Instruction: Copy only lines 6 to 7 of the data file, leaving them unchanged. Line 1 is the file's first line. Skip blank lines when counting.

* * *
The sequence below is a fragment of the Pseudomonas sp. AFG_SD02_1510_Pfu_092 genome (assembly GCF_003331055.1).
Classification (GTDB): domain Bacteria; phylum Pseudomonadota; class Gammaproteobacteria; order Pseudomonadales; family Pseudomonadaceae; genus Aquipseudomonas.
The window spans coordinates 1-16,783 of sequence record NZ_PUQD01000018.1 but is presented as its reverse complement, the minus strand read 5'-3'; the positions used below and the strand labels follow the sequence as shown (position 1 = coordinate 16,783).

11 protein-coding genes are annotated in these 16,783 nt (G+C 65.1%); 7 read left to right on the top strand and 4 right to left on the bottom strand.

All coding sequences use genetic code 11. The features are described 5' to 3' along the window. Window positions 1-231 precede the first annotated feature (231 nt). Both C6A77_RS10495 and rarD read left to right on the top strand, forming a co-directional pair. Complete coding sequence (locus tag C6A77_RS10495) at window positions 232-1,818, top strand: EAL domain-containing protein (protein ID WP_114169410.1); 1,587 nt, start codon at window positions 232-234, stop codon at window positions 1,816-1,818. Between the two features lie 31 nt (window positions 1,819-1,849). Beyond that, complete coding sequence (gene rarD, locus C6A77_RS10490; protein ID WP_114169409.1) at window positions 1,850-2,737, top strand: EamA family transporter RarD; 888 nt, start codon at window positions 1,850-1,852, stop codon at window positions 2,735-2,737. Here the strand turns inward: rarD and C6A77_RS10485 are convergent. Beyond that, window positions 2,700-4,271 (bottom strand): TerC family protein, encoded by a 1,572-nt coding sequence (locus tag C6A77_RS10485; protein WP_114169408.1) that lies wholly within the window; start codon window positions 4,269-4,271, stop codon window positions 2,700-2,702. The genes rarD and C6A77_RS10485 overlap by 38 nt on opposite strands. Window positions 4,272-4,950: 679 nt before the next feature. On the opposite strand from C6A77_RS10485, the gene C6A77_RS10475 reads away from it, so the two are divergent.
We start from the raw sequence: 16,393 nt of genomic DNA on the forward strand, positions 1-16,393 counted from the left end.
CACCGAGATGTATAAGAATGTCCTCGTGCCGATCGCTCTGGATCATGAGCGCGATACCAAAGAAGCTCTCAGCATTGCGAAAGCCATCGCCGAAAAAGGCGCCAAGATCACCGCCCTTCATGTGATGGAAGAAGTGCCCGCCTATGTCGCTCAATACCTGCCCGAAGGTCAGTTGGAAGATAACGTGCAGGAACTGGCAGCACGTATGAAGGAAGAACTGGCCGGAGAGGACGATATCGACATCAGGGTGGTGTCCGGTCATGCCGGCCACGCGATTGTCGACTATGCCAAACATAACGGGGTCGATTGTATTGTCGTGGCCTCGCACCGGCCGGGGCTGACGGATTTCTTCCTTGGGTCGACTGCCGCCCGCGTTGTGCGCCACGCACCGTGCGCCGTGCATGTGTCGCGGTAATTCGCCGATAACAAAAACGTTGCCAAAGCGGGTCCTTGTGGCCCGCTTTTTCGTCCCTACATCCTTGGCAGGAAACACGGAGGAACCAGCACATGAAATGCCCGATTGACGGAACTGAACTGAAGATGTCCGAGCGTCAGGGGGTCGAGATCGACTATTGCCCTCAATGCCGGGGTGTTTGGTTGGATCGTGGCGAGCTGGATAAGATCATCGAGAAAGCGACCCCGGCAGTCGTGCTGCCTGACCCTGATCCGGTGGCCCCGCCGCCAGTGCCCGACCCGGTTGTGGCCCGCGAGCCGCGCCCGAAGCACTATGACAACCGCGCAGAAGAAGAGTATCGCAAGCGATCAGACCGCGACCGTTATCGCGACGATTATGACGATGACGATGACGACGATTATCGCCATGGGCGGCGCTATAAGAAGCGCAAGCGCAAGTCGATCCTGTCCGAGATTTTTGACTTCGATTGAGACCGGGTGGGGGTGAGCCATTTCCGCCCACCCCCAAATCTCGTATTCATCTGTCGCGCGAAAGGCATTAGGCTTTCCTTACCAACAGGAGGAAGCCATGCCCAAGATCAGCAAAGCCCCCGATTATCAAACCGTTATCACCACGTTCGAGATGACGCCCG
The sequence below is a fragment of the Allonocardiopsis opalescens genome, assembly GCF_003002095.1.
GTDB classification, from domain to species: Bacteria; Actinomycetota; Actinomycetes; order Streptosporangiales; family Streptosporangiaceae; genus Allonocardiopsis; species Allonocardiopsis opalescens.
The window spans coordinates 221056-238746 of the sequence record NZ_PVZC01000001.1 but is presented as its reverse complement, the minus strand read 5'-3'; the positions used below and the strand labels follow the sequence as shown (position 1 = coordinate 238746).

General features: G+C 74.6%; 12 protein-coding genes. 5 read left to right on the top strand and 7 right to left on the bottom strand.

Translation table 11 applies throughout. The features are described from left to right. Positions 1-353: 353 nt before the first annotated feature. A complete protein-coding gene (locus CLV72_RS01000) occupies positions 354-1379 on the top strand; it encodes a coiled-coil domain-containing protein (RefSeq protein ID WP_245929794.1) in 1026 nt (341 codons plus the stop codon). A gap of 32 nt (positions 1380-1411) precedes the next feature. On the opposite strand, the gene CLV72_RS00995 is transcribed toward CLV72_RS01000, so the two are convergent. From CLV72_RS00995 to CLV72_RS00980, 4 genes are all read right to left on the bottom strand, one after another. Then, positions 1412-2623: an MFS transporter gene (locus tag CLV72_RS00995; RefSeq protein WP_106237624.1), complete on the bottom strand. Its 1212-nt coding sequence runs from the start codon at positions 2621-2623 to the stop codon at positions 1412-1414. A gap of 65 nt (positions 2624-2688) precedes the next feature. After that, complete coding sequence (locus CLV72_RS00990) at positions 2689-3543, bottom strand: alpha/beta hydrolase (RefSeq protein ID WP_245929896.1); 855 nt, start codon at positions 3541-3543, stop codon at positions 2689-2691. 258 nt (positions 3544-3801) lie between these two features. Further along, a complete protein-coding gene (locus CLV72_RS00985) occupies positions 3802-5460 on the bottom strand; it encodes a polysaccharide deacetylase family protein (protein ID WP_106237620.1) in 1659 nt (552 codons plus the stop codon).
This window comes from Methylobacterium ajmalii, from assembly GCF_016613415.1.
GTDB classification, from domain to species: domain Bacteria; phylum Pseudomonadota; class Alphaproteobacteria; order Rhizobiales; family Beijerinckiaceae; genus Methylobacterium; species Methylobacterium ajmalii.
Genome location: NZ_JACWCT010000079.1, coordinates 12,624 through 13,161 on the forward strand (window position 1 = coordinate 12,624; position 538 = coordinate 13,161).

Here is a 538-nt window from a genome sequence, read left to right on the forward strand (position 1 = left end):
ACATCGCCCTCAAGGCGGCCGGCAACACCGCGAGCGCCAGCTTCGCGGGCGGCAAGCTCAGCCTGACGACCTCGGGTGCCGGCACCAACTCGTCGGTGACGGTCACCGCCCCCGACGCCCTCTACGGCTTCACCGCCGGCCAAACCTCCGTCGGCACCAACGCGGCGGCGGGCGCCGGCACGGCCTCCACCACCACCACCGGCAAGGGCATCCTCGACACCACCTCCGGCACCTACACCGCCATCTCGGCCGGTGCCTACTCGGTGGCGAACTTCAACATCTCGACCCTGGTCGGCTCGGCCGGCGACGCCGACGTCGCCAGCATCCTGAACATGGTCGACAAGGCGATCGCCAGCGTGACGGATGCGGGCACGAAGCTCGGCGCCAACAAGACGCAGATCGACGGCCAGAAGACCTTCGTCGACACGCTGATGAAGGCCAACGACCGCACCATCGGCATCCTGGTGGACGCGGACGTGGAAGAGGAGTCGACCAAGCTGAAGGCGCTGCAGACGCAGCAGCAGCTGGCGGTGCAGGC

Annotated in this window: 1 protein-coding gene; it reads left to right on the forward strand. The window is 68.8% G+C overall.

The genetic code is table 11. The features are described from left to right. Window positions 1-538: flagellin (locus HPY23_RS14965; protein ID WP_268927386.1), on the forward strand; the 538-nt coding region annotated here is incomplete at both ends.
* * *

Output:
We start from the raw sequence: 16,393 nt of genomic DNA on the forward strand, positions 1-16,393 counted from the left end.
CACCGAGATGTATAAGAATGTCCTCGTGCCGATCGCTCTGGATCATGAGCGCGATACCAAAGAAGCTCTCAGCATTGCGAAAGCCATCGCCGAAAAAGGCGCCAAGATCACCGCCCTTCATGTGATGGAAGAAGTGCCCGCCTATGTCGCTCAATACCTGCCCGAAGGTCAGTTGGAAGATAACGTGCAGGAACTGGCAGCACGTATGAAGGAAGAACTGGCCGGAGAGGACGATATCGACATCAGGGTGGTGTCCGGTCATGCCGGCCACGCGATTGTCGACTATGCCAAACATAACGGGGTCGATTGTATTGTCGTGGCCTCGCACCGGCCGGGGCTGACGGATTTCTTCCTTGGGTCGACTGCCGCCCGCGTTGTGCGCCACGCACCGTGCGCCGTGCATGTGTCGCGGTAATTCGCCGATAACAAAAACGTTGCCAAAGCGGGTCCTTGTGGCCCGCTTTTTCGTCCCTACATCCTTGGCAGGAAACACGGAGGAACCAGCACATGAAATGCCCGATTGACGGAACTGAACTGAAGATGTCCGAGCGTCAGGGGGTCGAGATCGACTATTGCCCTCAATGCCGGGGTGTTTGGTTGGATCGTGGCGAGCTGGATAAGATCATCGAGAAAGCGACCCCGGCAGTCGTGCTGCCTGACCCTGATCCGGTGGCCCCGCCGCCAGTGCCCGACCCGGTTGTGGCCCGCGAGCCGCGCCCGAAGCACTATGACAACCGCGCAGAAGAAGAGTATCGCAAGCGATCAGACCGCGACCGTTATCGCGACGATTATGACGATGACGATGACGACGATTATCGCCATGGGCGGCGCTATAAGAAGCGCAAGCGCAAGTCGATCCTGTCCGAGATTTTTGACTTCGATTGAGACCGGGTGGGGGTGAGCCATTTCCGCCCACCCCCAAATCTCGTATTCATCTGTCGCGCGAAAGGCATTAGGCTTTCCTTACCAACAGGAGGAAGCCATGCCCAAGATCAGCAAAGCCCCCGATTATCAAACCGTTATCACCACGTTCGAGATGACGCCCG